W3C home > Mailing lists > Public > w3c-sgml-wg@w3.org > June 1997

Re: rationales for TEI extended-pointer keywords

From: James Clark <jjc@jclark.com>
Date: Thu, 12 Jun 1997 12:23:47 +0700
Message-Id: <2.2.32.19970612052347.017a51e8@jclark.com>
To: w3c-sgml-wg@w3.org
At 18:18 11/06/97 EDT, lee@sq.com wrote:

>> It makes my life harder as an implementor to have to support both
>> typed and untyped counts: making typed and untyped counting efficient
>> requires different data structures.
>I don't see that -- if you have typed data structures, can't you use
>those for untyped links too and ignore the type?

For example, if I was doing only typed counting I might store in the
document for each element type an array of pointers to elements of that type
in the order they occur in the document.  Then in each element I might store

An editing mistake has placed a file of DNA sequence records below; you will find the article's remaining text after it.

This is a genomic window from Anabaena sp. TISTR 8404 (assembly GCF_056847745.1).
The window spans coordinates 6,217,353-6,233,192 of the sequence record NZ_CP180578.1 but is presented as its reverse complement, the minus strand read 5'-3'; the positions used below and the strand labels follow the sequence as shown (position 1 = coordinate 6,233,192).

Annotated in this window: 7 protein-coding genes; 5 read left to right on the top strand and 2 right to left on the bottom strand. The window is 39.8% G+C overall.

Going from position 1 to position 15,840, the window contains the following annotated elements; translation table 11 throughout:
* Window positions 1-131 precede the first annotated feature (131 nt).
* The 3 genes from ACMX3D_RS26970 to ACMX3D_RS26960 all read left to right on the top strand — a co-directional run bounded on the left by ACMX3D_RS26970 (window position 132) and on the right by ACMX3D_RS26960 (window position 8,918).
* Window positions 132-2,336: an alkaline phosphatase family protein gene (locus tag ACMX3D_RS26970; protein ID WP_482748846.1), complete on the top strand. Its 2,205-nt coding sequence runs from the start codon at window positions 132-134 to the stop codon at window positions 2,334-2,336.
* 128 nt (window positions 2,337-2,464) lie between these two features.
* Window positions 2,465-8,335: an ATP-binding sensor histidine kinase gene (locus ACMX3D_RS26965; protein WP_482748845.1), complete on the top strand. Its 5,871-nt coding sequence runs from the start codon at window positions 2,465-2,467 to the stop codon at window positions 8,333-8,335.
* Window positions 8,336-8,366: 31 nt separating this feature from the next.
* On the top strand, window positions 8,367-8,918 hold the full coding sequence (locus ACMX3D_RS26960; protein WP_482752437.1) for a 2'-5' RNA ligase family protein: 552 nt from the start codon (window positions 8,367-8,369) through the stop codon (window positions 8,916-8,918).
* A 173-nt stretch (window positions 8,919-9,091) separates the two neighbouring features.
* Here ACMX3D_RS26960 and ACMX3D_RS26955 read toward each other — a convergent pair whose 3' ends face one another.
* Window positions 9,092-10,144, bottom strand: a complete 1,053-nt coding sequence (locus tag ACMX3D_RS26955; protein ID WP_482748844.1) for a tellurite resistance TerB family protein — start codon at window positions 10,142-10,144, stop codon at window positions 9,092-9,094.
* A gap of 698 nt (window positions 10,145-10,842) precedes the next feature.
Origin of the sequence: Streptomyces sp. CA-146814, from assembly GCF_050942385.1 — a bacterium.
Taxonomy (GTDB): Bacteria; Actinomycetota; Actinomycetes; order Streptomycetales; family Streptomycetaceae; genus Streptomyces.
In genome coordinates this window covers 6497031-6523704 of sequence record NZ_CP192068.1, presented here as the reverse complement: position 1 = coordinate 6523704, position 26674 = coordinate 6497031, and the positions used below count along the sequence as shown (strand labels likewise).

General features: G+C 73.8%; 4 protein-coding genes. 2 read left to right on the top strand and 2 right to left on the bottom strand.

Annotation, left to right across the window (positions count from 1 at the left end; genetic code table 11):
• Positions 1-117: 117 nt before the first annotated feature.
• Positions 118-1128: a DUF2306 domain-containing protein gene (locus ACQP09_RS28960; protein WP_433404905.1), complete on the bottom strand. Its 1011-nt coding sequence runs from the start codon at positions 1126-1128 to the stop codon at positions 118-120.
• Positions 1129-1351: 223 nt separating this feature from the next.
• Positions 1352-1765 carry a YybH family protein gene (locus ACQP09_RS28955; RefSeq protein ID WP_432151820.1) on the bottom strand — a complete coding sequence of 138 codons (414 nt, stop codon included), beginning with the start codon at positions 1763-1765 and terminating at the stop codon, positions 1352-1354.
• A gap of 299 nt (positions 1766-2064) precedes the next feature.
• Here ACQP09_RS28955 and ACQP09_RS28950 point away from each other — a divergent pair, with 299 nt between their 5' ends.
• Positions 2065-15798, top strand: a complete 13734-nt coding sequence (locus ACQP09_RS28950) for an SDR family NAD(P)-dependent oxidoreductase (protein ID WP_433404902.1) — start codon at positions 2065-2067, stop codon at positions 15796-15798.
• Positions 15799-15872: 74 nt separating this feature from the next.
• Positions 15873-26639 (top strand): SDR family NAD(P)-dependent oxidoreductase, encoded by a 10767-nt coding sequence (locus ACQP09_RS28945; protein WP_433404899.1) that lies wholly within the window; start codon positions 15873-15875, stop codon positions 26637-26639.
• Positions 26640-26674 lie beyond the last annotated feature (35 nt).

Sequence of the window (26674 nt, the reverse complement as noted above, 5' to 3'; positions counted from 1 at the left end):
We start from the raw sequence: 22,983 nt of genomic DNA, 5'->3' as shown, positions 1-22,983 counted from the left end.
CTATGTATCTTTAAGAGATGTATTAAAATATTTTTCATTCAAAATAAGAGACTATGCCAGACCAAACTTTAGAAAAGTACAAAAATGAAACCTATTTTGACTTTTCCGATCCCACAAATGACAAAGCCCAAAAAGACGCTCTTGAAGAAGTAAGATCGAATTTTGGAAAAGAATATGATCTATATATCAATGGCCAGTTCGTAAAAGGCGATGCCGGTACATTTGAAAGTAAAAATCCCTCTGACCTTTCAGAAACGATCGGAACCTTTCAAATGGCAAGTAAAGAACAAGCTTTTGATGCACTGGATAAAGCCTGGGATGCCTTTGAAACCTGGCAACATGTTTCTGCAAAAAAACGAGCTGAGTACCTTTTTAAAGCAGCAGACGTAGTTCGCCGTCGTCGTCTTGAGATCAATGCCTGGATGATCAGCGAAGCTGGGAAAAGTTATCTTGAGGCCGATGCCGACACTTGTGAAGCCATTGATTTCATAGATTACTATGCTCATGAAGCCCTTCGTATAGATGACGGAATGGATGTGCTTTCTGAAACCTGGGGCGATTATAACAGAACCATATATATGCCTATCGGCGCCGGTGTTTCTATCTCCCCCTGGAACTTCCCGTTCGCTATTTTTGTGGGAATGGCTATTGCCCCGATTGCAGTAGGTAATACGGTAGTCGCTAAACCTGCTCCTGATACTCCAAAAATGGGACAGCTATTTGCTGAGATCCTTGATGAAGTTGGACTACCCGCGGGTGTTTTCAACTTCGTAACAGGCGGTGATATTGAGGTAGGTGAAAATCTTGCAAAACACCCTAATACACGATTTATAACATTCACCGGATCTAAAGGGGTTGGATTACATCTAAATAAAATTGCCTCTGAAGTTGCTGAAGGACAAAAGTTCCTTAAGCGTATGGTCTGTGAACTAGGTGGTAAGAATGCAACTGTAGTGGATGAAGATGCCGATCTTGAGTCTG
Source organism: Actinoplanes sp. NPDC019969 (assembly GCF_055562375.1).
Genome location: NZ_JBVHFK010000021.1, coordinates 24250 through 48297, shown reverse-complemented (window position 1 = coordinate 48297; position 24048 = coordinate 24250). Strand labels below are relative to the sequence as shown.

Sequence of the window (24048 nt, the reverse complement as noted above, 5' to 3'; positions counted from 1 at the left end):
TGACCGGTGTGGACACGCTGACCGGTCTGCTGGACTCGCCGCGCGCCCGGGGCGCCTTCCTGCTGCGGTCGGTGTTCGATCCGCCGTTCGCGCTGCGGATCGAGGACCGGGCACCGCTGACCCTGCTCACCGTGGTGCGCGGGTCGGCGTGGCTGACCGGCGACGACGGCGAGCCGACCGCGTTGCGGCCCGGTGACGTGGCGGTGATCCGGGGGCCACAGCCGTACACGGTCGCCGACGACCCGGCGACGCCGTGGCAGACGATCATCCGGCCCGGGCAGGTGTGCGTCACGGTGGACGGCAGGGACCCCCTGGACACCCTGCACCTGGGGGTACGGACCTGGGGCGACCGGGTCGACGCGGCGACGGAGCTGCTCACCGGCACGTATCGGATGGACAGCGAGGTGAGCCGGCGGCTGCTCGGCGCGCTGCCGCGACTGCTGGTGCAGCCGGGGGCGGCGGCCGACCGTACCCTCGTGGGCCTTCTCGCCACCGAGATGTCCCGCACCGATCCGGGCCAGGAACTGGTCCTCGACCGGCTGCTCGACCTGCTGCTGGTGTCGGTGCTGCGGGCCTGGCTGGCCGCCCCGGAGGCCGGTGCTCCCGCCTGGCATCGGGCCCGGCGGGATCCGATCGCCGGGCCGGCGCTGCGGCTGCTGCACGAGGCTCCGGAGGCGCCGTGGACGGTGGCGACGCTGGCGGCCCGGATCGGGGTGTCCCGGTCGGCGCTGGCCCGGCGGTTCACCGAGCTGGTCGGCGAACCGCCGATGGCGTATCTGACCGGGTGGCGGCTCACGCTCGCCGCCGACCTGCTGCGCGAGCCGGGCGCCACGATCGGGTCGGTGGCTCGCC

the index of that element amongst all elements of is type and the index
amongst all elements in the document.  That would allow be to do typed
preceding and following efficiently.  But it wouldn't help me with doing
untyped preceding and following efficiently.  For that I would also need an
array of pointers to all elements in the order they occur in the document.

>* for an attribute name is just as useful as * for an element type.

You didn't provide any argument for this.  I'm not saying you're wrong, but
I don't think it's obvious.

It's easy to implement any of these uses of * slowly, but implementing each
of them efficiently on large documents requires that additional information
be stored.  One can dream up cases where one might use any of these, but
this has to be balanced against the implementation cost.  Are these uses of
* really part of the "minimum required to declare victory"?  Maybe for
element type names they are.  But for attribute names?

James
Received on Thursday, 12 June 1997 01:41:40 EDT

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